Cannabis tourists browse products in a marijuana dispensary on a cannabis tour organized by LA-based Green Tours, January 24, 2019 in Los Angeles, California. Los Angeles, in 2016, became the largest city in the world where cannabis is legal, many guides offer tourists the opportunity to immerse themselves in this industry. (AFP/Robyn Beck)
When California legalized recreational marijuana use in 2016, Gene Grozovskiy decided he would show tourists the big change behind the scenes.
Now he's seeing some green, thanks to strong interest in all that grass in Los Angeles, considered the world's largest pot market where the air routinely smells of weed.
The 35-year-old took inspiration from his father, a Russian immigrant who led tours of Los Angeles for decades. The younger Grozovskiy outfitted a bus to take visitors on pot-themed outings.
But he acknowledged that getting Green Tours off the ground has not been easy.
It's the same complaint heard from many with pot-related businesses in California: while dreaming of big money, what they have encountered is plenty of bureaucracy and high taxes from the state.
"At first, the cannabis industry did not accept us, the tourism industry did not accept us," said Grozovskiy.
"It took a year of literally knocking on doors and fighting," he explained. The company lost money in 2018 but expects to be in the black this year.
Rivals, such as Green Line Trips, Weedology, Dope Tours and Food High, cropped up over the first few months after recreational pot use was legalized.
Grozovskiy's tour takes about four hours and includes a visit to a dispensary -- selling not only weed but also candies, chocolate and other edibles -- a local growing facility, a bong factory and a house for smoking. It costs $89.
Rather than typical Hollywood tour stops, Grozovskiy's bus will take patrons to experiences like a smoking session with actor Tommy Chong from "That'70's Show," for $179. In the future, he hopes to bring other celebrities on board, like Snoop Dogg.
Like at Disneyland
Guide Ryan Lance told the story of cannabis: how it was first used as medicine in the United States before being outlawed.
Now, its recreational use is legal in 10 US states, including California, and in the capital Washington.
Among the major changes since legalization, marijuana-linked arrests have declined sharply -- down from millions in recent decades.
In the dispensary, manager Scott B, who wouldn't give his last name, detailed the various types of marijuana plants that exist.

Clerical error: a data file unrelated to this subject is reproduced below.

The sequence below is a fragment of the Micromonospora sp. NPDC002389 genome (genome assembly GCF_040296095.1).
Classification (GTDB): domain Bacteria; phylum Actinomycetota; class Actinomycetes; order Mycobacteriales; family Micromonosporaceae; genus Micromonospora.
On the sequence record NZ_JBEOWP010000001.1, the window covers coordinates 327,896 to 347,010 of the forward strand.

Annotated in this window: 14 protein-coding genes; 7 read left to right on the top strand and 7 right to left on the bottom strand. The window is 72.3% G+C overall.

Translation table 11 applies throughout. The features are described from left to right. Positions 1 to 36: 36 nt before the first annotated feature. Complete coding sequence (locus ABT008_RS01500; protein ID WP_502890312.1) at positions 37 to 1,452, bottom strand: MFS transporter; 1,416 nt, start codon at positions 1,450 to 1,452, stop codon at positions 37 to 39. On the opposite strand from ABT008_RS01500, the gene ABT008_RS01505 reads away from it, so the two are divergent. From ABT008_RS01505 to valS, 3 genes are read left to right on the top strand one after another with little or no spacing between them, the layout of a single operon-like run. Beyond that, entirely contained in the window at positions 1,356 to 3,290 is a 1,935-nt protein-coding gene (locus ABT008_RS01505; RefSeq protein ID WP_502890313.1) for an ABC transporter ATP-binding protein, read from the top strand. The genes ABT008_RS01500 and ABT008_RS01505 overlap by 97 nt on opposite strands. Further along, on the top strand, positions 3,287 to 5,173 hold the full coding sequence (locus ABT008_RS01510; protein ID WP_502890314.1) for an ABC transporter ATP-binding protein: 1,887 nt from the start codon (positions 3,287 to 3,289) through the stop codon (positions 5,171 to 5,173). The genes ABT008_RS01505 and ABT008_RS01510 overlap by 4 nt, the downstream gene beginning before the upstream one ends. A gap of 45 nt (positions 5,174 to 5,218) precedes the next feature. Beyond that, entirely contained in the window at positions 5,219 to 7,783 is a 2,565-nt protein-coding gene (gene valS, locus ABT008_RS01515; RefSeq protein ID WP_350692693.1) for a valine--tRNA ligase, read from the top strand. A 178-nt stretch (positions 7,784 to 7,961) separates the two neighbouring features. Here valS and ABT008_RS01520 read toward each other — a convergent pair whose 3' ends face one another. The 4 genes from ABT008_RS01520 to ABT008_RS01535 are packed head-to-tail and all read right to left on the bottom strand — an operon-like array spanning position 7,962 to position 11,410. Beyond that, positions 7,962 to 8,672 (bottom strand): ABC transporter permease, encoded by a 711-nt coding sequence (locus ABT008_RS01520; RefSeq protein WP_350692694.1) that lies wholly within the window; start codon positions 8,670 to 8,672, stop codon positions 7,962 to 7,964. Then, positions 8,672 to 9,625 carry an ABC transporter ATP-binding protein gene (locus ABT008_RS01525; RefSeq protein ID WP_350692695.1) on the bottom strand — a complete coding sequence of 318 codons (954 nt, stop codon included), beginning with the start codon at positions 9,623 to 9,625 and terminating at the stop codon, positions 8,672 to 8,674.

He also described how to differentiate female from male plants, how they are crossed, and the light and water the plants need to thrive.
The manager detailed worrisome state taxes, strict tests that can lead to millions of dollars in weed being discarded and how some companies employ five-year-old children to test the safety of their packaging.
Dan Chlebanowski, 30, who has been a pot lover since his teenage years, listened closely.
"I think any time you're interested in something, and anytime you can see the behind-the-scene aspect of that, it's always fun," he said.
"I mean you see it at Disneyland, you see it here in Hollywood, why not for cannabis, you know?"
Legalization was critical to launch pot-related tourism ventures. And yet the overall marijuana industry has not surged as many predicted.
Arcview, a firm specializing in the cannabis market, reported a drop in the state's sales between 2017 and 2018, from $3 billion to $2.5 billion.
"The decline is slight, but remarkable given that we projected a very rapid growth," said Arcview vice president David Abernathy.
'I have my contacts'
California's pot legalization means that anyone over the age of 21 -- as for alcohol -- can have up to one ounce (28.3 grams) of grass.
Meanwhile, producers, distributors and sellers must apply for city and state licenses, and adapt their products to meet tough legal requirements.
The measures have led to a "very developed and robust illicit market" of businesses that won't comply with the new law and can thus avoid charging astronomical taxes that can reach 35 percent, said Abernathy.
Alex Traverso, head of communications at the California Bureau of Cannabis Control responsible for regulating the industry, told AFP that several measures will be approved in the state legislature that may reduce the tough current regulations.
But anyway, the impact of the high prices was so great that Felicia Davis, who was on the tour, said she would not vote for a similar legalization in Wisconsin, where she lives.
She prefers to pay less on the black market. "I have my connections," she said with a smile.
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